words Al Woods
Despite the trade tension between the United States and China, technology stocks rose to a record high on July 23, 2019. This comes as a result of a rebounding semiconductor industry and signs of progress in U.S.-China trade talks.
Overview of the U.S.-China Trade War
Even before he took office, U.S. President Donald Trump has been complaining about China’s controversial trade practices, such as forcing foreign companies to disclose their most valuable technologies to Chinese companies in order to gain entry into the Chinese market. The U.S. carried out an investigation on China’s trade policies in 2017 and imposed sweeping tariffs on Chinese goods in the following year.
In 2018, the Trump administration slapped three rounds of tariffs on over $250 billion worth of Chinese products. Duties of up to 25 percent apply to a wide variety of products, from handbags to medical devices. China retaliated by imposing tariffs of 5 to 25 percent on $110 billion worth of American products, including automobiles, medical equipment, and chemicals.
However, the trade tension between the U.S. and China appeared to have cooled down after Trump called off a plan to impose additional tariffs on Chinese goods in June. The two largest economic powers in the world will continue to hold talks to resolve the trade conflict.
Technology Sector Reaches All-Time High
Image via Flickr by JiahuiH
On July 23, 2019, XLK (Technology Select SPDR Fund ETF), which represents the technology sector in the S&P500, hit a record high of $82.15 and continued to rise slightly in afternoon trading. It has gone up 4.6 percent since the beginning of the month and 31.7 percent year-to-date. The best-performing XLK components included Micron (up 20.5 percent), Western Digital (15.6 percent), Applied Materials (11.8 percent), and Lam Research (10.2 percent).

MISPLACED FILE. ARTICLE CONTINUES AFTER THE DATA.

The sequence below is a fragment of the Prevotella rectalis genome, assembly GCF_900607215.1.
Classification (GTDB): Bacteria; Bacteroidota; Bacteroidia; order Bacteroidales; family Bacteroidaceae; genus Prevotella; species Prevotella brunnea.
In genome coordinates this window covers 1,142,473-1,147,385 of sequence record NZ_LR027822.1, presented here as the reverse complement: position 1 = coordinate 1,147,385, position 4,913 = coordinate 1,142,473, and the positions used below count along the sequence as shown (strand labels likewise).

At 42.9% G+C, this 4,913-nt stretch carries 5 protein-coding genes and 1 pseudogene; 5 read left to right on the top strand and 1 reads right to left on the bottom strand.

The technology sector benefited from a rebound in chip stocks, which began in early June. The Philadelphia Semiconductor Index rose 10.9 percent in June, 7.2 percent in July so far, and 35.2 percent since the beginning of the year. Semiconductor companies had been heavily affected by the U.S.-China trade war, experiencing trade friction and steep declines in earnings. Those that supply chips to Huawei have been facing uncertainty since the U.S. imposed sanctions against the Chinese company.
Chip Industry Reflects the State of the Trade War
Chip stocks provide an insight into how things are going in the U.S.-China trade conflict. They have been going up since President Donald Trump held talks with Chinese President Xi Jinping at the G20 Summit in late June. On July 22, Trump agreed to requests by officials of technology companies to speed up the licensing process for selling certain products to Huawei. Also, China has shown interest in purchasing agricultural products from the U.S., which is regarded as a goodwill gesture.
There are good reasons why the semiconductor industry should be optimistic about the future. Although the situation remains uncertain, resumption of chip shipments to Huawei can give the sector a significant boost. Some American companies may be able to acquire licenses to sell components to Huawei if there is no threat to national security.